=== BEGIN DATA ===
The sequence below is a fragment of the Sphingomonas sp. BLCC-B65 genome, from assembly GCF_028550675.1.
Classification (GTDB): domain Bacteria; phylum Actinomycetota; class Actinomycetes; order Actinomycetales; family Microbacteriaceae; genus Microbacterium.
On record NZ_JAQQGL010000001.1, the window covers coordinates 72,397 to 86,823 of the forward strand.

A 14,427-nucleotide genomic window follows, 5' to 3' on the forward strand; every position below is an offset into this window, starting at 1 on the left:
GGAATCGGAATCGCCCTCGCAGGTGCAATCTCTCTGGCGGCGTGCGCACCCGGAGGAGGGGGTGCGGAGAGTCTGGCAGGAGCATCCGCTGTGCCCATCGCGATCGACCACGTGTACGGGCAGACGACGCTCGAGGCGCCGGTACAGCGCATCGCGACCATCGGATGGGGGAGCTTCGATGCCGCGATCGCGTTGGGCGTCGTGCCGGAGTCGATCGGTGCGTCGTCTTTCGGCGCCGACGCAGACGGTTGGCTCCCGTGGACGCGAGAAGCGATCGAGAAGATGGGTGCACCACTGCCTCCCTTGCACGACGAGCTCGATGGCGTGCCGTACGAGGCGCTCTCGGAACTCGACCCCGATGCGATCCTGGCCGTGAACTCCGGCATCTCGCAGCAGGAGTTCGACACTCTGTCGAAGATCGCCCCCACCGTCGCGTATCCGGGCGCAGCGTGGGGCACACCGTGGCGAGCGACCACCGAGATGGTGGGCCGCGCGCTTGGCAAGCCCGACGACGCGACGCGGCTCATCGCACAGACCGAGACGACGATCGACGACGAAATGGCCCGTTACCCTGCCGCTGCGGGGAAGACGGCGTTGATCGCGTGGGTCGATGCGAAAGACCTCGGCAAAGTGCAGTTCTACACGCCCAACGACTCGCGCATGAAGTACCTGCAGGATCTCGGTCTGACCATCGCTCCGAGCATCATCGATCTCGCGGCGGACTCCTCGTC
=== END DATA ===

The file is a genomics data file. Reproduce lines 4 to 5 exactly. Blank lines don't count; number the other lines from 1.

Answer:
A 14,427-nucleotide genomic window follows, 5' to 3' on the forward strand; every position below is an offset into this window, starting at 1 on the left:
GGAATCGGAATCGCCCTCGCAGGTGCAATCTCTCTGGCGGCGTGCGCACCCGGAGGAGGGGGTGCGGAGAGTCTGGCAGGAGCATCCGCTGTGCCCATCGCGATCGACCACGTGTACGGGCAGACGACGCTCGAGGCGCCGGTACAGCGCATCGCGACCATCGGATGGGGGAGCTTCGATGCCGCGATCGCGTTGGGCGTCGTGCCGGAGTCGATCGGTGCGTCGTCTTTCGGCGCCGACGCAGACGGTTGGCTCCCGTGGACGCGAGAAGCGATCGAGAAGATGGGTGCACCACTGCCTCCCTTGCACGACGAGCTCGATGGCGTGCCGTACGAGGCGCTCTCGGAACTCGACCCCGATGCGATCCTGGCCGTGAACTCCGGCATCTCGCAGCAGGAGTTCGACACTCTGTCGAAGATCGCCCCCACCGTCGCGTATCCGGGCGCAGCGTGGGGCACACCGTGGCGAGCGACCACCGAGATGGTGGGCCGCGCGCTTGGCAAGCCCGACGACGCGACGCGGCTCATCGCACAGACCGAGACGACGATCGACGACGAAATGGCCCGTTACCCTGCCGCTGCGGGGAAGACGGCGTTGATCGCGTGGGTCGATGCGAAAGACCTCGGCAAAGTGCAGTTCTACACGCCCAACGACTCGCGCATGAAGTACCTGCAGGATCTCGGTCTGACCATCGCTCCGAGCATCATCGATCTCGCGGCGGACTCCTCGTC